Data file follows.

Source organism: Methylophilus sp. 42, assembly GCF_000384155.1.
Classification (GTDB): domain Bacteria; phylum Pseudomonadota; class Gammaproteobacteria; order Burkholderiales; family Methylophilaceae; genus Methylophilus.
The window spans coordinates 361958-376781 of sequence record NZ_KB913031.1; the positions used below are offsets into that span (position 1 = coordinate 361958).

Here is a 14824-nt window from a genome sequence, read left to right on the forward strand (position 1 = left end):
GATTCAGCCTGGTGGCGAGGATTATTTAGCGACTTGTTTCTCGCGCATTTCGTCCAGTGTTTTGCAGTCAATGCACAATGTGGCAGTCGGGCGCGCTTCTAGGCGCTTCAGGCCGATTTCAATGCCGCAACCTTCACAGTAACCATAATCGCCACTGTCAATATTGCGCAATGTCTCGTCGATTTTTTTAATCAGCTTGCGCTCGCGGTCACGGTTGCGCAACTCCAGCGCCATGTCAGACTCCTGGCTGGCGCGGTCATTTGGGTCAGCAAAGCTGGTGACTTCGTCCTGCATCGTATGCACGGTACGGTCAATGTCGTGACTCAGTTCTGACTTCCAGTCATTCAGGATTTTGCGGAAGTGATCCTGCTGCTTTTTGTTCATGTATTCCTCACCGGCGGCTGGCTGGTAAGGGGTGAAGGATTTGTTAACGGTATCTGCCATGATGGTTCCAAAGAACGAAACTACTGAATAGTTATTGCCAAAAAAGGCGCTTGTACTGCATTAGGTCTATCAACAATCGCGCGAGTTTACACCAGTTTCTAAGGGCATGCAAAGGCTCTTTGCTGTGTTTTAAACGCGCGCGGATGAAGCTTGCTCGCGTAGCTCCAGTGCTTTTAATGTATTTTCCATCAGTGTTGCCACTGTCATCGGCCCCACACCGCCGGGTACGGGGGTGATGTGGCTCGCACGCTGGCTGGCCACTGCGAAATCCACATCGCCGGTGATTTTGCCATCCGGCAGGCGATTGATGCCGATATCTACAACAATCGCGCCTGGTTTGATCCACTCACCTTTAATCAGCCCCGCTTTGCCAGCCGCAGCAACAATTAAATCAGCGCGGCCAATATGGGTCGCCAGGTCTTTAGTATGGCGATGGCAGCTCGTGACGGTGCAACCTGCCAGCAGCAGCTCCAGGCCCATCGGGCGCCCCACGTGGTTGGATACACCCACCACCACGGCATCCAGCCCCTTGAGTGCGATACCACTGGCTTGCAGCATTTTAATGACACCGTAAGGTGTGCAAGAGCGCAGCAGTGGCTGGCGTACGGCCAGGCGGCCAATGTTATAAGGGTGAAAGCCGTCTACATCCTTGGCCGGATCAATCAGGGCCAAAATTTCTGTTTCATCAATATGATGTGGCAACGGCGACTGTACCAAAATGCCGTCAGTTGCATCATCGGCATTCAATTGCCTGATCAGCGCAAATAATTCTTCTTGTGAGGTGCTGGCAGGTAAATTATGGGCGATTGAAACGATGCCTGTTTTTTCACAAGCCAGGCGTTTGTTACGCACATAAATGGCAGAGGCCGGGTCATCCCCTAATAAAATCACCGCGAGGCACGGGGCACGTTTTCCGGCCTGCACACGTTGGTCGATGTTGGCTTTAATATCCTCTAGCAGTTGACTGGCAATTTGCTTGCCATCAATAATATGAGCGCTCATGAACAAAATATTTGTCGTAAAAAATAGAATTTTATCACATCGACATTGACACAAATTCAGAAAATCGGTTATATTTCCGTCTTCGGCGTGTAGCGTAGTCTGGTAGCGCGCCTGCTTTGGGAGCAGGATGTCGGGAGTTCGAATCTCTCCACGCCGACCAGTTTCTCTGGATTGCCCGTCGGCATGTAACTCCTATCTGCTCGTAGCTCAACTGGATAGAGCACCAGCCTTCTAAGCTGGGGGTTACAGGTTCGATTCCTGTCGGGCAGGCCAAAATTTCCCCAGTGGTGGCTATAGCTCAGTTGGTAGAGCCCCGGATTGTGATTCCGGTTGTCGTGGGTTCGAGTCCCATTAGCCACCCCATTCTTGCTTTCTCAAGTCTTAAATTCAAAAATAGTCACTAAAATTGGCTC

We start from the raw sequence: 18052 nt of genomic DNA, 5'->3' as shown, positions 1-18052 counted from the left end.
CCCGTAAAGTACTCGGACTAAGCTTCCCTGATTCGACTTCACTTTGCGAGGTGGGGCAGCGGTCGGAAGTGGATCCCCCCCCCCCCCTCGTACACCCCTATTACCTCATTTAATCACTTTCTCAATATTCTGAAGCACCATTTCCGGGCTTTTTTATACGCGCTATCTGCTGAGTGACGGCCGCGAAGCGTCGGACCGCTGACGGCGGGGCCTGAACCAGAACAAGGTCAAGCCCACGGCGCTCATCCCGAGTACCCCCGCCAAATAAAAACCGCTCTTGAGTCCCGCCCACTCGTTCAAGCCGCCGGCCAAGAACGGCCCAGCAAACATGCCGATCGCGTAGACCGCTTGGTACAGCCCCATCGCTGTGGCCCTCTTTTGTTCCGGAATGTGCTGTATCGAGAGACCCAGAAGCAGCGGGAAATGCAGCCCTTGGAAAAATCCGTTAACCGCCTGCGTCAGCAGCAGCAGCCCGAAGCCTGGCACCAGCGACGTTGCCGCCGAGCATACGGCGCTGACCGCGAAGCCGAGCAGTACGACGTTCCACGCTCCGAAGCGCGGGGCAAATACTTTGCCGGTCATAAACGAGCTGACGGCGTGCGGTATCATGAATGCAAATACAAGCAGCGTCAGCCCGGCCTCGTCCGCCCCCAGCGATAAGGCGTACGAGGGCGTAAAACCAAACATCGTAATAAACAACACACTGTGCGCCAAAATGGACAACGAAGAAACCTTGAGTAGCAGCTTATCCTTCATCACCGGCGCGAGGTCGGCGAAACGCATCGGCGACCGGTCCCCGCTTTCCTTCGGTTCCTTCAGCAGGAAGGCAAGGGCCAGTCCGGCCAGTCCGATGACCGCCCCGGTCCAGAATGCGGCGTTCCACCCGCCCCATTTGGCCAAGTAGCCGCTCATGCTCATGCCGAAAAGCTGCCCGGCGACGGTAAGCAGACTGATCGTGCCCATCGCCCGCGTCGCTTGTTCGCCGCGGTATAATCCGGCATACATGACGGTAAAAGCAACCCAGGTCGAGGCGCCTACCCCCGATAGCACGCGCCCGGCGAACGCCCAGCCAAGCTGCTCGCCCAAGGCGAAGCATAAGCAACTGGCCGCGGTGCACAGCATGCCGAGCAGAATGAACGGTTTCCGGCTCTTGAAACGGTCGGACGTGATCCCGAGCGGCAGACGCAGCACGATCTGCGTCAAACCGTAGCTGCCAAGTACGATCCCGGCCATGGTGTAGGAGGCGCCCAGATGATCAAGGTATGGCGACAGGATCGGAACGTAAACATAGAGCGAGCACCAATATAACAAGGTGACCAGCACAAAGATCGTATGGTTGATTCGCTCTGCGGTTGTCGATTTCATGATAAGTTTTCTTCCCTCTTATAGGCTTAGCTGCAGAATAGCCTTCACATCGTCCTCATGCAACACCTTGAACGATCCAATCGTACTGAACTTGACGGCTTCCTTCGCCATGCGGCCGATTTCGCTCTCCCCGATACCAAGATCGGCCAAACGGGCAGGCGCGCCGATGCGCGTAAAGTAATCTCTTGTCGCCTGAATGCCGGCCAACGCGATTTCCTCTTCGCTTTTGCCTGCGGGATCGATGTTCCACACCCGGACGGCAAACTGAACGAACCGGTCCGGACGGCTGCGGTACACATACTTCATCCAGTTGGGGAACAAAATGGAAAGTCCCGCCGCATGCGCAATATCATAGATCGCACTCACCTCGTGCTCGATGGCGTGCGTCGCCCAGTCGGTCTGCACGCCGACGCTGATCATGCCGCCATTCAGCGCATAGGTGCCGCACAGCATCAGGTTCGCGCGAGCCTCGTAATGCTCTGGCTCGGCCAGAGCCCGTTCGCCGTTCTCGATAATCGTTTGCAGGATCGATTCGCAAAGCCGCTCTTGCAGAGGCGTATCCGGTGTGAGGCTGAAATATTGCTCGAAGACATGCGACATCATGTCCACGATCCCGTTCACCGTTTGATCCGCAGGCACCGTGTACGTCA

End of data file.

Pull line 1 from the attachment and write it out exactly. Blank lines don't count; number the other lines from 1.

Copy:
Source organism: Methylophilus sp. 42, assembly GCF_000384155.1.